zion wrote:

A local department store hires college students for one month every spring to audit its unsold inventory. It costs the department store 20 percent less to pay wages to students than it would cost to hire outise auditors from a temporary service. Even after factoring the cost of training and insuring the students against work-related injury, the department store spends less money by hiring the student auditors than it would by hiring from the temporary service.

The statement above, if true, best support which of the following assertions?

A) The amount spent on insurance for college student auditor is more than 20 percent of the cost of paying the college student's basic wages.

B) It takes 20 percent less time for the college student to audit the unsold inventory than it does for the outside auditors.

C) The department store pays its college student auditors 20 percent less than the temporary service pays its auditors

D) By hiring college students, the department store will cause 20 percent of the auditors at the temporary service to lose their jobs.

E) The cost of traning its own college student auditors is less than 20 percent of the cost of hiring auditors from the temporary services.

KAPLAN OFFICIAL EXPLANATION:

We don't have to look too deeply into this one to determine that it falls squarely into the numbers and statistics realm. All we have is evidence, and the first piece presents a statistical claim: The department store pays college students 20 percent less than it would pay employees from a temporary service. Next comes the numerical claim: Add the costs of training and insurance, and the store still pays less for college students. The correct answer must arise from the facts: college students cost the store up to 20 percent less than do employees from a temporary service—even after training and insurance. Prephrasing an answer would be tough, so we should move right to testing the choices.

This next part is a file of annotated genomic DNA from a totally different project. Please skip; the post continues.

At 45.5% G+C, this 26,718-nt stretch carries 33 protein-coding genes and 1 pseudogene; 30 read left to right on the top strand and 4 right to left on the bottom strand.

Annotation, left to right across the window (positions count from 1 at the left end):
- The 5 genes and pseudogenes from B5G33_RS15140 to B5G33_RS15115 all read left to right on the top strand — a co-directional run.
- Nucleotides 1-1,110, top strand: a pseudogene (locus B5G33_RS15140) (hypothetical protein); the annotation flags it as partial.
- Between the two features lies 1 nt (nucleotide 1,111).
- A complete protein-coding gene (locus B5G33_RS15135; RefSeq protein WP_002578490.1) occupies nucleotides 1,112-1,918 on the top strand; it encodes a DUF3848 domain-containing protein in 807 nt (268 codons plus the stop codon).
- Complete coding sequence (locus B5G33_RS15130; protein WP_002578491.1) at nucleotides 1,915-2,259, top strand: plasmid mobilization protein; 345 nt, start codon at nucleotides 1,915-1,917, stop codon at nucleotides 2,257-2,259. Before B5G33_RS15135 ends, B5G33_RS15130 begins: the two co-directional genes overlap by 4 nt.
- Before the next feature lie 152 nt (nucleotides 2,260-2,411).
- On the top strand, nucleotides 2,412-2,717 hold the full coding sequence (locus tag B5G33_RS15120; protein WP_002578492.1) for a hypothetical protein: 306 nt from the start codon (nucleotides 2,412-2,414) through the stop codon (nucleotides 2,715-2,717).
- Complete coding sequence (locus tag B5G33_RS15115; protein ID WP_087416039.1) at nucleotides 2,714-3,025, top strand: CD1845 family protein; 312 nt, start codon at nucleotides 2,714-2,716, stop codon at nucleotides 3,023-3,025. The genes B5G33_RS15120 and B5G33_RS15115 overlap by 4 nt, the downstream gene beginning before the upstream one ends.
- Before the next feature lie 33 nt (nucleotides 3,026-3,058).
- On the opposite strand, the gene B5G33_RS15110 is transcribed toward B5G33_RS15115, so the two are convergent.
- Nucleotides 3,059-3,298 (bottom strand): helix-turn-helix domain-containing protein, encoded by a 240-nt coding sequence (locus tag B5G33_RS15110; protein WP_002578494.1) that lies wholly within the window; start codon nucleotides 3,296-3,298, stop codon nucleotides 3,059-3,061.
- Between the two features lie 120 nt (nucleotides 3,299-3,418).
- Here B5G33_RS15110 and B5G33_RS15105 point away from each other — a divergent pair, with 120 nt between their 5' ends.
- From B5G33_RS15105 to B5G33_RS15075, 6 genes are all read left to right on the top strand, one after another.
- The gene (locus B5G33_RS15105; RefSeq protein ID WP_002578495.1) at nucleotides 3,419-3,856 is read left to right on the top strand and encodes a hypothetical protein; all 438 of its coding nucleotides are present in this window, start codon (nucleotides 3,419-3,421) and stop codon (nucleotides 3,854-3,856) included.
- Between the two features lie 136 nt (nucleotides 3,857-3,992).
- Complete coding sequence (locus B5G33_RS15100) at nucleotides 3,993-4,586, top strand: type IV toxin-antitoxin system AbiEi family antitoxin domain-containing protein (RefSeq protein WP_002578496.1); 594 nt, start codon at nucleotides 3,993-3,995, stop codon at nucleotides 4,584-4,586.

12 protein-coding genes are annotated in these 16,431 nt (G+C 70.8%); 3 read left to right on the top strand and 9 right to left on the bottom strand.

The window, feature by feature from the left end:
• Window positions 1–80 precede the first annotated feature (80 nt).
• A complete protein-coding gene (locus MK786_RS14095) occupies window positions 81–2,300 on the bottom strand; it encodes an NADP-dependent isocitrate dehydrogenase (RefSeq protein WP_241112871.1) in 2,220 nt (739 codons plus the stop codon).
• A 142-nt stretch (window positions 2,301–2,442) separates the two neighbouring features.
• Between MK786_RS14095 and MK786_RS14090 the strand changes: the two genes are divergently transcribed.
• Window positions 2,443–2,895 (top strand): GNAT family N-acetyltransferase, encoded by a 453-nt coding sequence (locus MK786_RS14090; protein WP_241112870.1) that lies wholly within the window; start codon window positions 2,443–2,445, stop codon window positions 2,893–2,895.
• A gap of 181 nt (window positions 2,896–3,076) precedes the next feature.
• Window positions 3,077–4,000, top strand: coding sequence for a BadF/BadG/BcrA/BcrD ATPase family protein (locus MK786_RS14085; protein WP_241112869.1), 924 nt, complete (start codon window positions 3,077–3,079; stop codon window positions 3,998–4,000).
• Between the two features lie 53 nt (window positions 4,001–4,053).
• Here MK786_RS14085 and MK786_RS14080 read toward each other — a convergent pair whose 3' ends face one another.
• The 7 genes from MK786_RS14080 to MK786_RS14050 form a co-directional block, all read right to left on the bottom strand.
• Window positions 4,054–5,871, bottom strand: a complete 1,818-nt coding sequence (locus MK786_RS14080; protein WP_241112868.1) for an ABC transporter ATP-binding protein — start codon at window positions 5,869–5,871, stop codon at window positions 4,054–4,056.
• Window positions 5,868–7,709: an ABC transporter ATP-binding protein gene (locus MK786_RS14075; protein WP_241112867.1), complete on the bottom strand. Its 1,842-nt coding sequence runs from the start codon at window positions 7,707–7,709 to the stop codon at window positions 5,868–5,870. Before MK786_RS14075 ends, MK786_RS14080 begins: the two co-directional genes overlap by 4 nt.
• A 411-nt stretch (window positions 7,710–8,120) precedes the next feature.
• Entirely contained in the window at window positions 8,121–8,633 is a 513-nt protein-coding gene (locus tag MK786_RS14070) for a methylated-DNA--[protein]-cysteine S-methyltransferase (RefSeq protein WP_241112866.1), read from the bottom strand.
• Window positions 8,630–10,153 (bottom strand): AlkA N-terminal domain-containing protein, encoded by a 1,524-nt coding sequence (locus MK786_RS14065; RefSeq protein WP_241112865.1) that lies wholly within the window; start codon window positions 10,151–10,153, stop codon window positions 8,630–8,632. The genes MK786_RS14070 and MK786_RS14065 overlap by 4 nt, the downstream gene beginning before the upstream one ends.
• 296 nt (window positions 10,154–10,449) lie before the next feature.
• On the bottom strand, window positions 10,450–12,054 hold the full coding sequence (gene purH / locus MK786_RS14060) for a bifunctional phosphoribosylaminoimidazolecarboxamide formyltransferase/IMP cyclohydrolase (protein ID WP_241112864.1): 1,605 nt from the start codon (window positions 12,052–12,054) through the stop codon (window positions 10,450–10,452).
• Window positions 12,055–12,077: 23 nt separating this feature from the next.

An 800 test taker has an intuitive sense of when to try to prephrase answers and when to simply use a solid understanding of the given information to test the choices. In either case, he attacks the choices aggressively.

(A) attempts to relate the amount spent on insurance for student auditors to the total amount of their wages, but we have no basis for which to make this comparison. The amount spent on insurance for college-student auditors can be more, less, or equal to 20 percent of their basic wages without violating the numerical facts presented.

(B) and (D) should have been fairly easy kills. (B) involves time, a subject not included in the stimulus, while (D) mentions the loss of jobs at the temporary service, even though we know nothing about the overall demand for their auditors.

(С) is a little more subtle, but it involves how much the temporary service pays its auditors, not how much it charges the store for them. A classic "scope shift," in fact—and a pretty good premonition of things to come.

An 800 test taker always pays attention to the scope of the argument; this helps him to axe easy and more difficult choices alike.

(E) fits, and one way we can verify that it's correct is to see what happens it it's not true. If the cost of training college students is more than 20 percent of the cost of hiring auditors from the temporary service, the overall cost of college students must be higher than the cost of temporary-service auditors. That would contradict the stimulus, so (E) must be true.

An 800 test taker has many tricks up her sleeve. She knows that one way to verify an answer in an Assumption or Inference question is to see what happens when she denies or negates the choice. If doing so makes the argument fall apart, then she knows she's found the winner.

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